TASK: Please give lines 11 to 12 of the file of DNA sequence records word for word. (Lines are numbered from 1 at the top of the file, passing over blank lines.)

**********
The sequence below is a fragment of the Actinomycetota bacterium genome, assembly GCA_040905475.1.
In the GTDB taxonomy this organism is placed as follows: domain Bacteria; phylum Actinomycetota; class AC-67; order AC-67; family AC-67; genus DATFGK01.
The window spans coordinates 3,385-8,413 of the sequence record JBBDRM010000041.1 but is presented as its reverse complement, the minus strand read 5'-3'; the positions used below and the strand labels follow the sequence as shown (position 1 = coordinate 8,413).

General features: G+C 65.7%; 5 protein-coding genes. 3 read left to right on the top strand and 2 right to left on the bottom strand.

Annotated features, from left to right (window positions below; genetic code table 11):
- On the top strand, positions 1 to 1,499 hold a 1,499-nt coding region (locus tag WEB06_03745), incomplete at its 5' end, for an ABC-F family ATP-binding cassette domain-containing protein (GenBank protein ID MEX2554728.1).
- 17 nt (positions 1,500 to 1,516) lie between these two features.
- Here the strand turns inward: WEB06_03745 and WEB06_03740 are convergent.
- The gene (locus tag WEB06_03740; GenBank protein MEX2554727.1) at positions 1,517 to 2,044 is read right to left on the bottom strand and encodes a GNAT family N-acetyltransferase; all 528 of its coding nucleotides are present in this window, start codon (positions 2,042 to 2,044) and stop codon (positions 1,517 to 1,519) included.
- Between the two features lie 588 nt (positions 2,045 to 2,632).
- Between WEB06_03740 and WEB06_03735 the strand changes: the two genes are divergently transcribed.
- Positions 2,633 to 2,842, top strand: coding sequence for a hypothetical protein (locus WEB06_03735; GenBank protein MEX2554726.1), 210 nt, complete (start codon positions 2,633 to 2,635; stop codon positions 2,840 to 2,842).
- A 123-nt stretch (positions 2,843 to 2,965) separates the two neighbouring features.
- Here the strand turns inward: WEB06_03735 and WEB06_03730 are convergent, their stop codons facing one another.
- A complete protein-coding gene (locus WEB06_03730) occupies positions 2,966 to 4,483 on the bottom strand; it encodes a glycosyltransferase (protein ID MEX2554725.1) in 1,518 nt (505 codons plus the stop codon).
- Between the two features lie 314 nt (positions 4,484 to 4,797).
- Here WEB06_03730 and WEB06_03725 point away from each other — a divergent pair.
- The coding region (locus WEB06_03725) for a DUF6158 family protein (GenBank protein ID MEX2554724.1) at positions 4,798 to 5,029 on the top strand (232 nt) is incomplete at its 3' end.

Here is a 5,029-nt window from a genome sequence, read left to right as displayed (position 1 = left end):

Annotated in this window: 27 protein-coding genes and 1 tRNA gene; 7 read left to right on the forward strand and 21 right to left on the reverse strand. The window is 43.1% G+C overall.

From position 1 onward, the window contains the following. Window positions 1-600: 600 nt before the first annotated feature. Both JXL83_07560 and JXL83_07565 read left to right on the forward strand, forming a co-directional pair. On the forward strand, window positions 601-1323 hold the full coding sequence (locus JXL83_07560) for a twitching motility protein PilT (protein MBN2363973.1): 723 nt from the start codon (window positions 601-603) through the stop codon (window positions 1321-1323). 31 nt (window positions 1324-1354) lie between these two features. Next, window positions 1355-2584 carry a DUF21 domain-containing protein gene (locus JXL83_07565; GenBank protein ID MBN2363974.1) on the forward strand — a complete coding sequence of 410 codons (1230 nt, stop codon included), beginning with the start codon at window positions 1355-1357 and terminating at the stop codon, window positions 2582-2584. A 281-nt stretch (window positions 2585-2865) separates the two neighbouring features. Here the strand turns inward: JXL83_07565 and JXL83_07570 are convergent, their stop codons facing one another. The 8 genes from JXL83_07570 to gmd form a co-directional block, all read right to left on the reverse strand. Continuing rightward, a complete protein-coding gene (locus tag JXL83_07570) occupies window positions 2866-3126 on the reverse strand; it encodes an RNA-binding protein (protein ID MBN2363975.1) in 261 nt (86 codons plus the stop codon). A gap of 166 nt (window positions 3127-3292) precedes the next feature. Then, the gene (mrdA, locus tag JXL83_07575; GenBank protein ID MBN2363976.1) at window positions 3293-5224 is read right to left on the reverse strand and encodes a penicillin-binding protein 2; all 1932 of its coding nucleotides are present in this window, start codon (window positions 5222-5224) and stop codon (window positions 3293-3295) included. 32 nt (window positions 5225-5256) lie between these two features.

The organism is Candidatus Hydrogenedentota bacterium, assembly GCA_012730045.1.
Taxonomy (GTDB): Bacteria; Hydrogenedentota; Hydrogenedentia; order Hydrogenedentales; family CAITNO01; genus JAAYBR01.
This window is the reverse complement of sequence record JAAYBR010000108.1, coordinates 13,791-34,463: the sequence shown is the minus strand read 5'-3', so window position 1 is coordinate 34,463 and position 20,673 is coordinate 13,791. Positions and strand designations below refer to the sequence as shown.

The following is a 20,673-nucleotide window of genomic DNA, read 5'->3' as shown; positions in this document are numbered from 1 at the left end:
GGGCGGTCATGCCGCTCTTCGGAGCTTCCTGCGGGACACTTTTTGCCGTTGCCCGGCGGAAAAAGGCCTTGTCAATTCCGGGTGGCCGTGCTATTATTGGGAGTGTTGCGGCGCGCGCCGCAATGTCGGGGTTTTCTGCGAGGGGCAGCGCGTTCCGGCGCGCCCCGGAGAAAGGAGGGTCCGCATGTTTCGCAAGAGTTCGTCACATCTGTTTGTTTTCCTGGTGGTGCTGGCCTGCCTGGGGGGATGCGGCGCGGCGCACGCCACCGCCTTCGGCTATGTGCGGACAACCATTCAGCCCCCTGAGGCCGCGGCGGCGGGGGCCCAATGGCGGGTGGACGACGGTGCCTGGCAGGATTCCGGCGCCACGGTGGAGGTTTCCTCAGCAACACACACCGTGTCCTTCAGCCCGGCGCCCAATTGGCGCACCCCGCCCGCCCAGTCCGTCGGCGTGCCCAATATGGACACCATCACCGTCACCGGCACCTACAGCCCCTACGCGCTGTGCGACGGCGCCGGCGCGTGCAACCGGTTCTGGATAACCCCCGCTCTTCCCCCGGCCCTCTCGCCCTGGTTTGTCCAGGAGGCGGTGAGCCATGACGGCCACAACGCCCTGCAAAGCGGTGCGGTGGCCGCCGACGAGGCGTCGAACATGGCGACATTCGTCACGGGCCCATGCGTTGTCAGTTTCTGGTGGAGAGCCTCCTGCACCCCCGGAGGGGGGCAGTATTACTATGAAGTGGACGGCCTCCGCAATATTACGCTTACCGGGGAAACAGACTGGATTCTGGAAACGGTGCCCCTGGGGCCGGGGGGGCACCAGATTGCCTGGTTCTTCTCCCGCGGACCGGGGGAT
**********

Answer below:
- Between WEB06_03740 and WEB06_03735 the strand changes: the two genes are divergently transcribed.
- Positions 2,633 to 2,842, top strand: coding sequence for a hypothetical protein (locus WEB06_03735; GenBank protein MEX2554726.1), 210 nt, complete (start codon positions 2,633 to 2,635; stop codon positions 2,840 to 2,842).